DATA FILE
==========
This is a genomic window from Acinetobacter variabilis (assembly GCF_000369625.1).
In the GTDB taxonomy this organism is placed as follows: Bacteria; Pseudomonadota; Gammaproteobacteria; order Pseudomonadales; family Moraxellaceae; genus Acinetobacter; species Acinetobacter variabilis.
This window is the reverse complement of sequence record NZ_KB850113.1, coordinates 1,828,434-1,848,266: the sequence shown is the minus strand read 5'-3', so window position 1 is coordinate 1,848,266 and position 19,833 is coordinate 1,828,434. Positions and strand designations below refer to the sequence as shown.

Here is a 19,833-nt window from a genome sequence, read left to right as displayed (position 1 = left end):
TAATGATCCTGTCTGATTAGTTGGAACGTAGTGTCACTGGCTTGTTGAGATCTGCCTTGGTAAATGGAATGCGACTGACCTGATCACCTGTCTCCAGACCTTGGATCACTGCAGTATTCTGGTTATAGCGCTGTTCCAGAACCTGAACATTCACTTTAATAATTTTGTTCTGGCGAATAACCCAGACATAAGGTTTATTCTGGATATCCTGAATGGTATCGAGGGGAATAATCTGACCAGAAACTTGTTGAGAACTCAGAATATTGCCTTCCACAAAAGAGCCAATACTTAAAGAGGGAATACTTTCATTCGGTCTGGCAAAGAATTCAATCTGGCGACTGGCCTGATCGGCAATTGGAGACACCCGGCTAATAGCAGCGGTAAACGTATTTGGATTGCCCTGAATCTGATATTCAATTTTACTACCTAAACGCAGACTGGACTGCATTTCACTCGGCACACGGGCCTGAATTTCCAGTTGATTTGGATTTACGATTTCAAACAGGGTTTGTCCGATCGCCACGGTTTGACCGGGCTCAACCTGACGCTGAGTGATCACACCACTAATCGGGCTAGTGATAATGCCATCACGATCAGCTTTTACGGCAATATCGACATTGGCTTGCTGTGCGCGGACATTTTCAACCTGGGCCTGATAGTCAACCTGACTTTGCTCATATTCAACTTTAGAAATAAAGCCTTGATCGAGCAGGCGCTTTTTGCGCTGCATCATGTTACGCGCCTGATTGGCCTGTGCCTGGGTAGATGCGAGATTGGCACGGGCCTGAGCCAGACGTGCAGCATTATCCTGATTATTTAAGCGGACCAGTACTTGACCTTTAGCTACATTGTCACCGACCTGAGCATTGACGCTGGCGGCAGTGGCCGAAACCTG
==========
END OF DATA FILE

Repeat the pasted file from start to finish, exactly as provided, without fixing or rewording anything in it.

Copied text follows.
This is a genomic window from Acinetobacter variabilis (assembly GCF_000369625.1).
In the GTDB taxonomy this organism is placed as follows: Bacteria; Pseudomonadota; Gammaproteobacteria; order Pseudomonadales; family Moraxellaceae; genus Acinetobacter; species Acinetobacter variabilis.
This window is the reverse complement of sequence record NZ_KB850113.1, coordinates 1,828,434-1,848,266: the sequence shown is the minus strand read 5'-3', so window position 1 is coordinate 1,848,266 and position 19,833 is coordinate 1,828,434. Positions and strand designations below refer to the sequence as shown.

Here is a 19,833-nt window from a genome sequence, read left to right as displayed (position 1 = left end):
TAATGATCCTGTCTGATTAGTTGGAACGTAGTGTCACTGGCTTGTTGAGATCTGCCTTGGTAAATGGAATGCGACTGACCTGATCACCTGTCTCCAGACCTTGGATCACTGCAGTATTCTGGTTATAGCGCTGTTCCAGAACCTGAACATTCACTTTAATAATTTTGTTCTGGCGAATAACCCAGACATAAGGTTTATTCTGGATATCCTGAATGGTATCGAGGGGAATAATCTGACCAGAAACTTGTTGAGAACTCAGAATATTGCCTTCCACAAAAGAGCCAATACTTAAAGAGGGAATACTTTCATTCGGTCTGGCAAAGAATTCAATCTGGCGACTGGCCTGATCGGCAATTGGAGACACCCGGCTAATAGCAGCGGTAAACGTATTTGGATTGCCCTGAATCTGATATTCAATTTTACTACCTAAACGCAGACTGGACTGCATTTCACTCGGCACACGGGCCTGAATTTCCAGTTGATTTGGATTTACGATTTCAAACAGGGTTTGTCCGATCGCCACGGTTTGACCGGGCTCAACCTGACGCTGAGTGATCACACCACTAATCGGGCTAGTGATAATGCCATCACGATCAGCTTTTACGGCAATATCGACATTGGCTTGCTGTGCGCGGACATTTTCAACCTGGGCCTGATAGTCAACCTGACTTTGCTCATATTCAACTTTAGAAATAAAGCCTTGATCGAGCAGGCGCTTTTTGCGCTGCATCATGTTACGCGCCTGATTGGCCTGTGCCTGGGTAGATGCGAGATTGGCACGGGCCTGAGCCAGACGTGCAGCATTATCCTGATTATTTAAGCGGACCAGTACTTGACCTTTAGCTACATTGTCACCGACCTGAGCATTGACGCTGGCGGCAGTGGCCGAAACCTG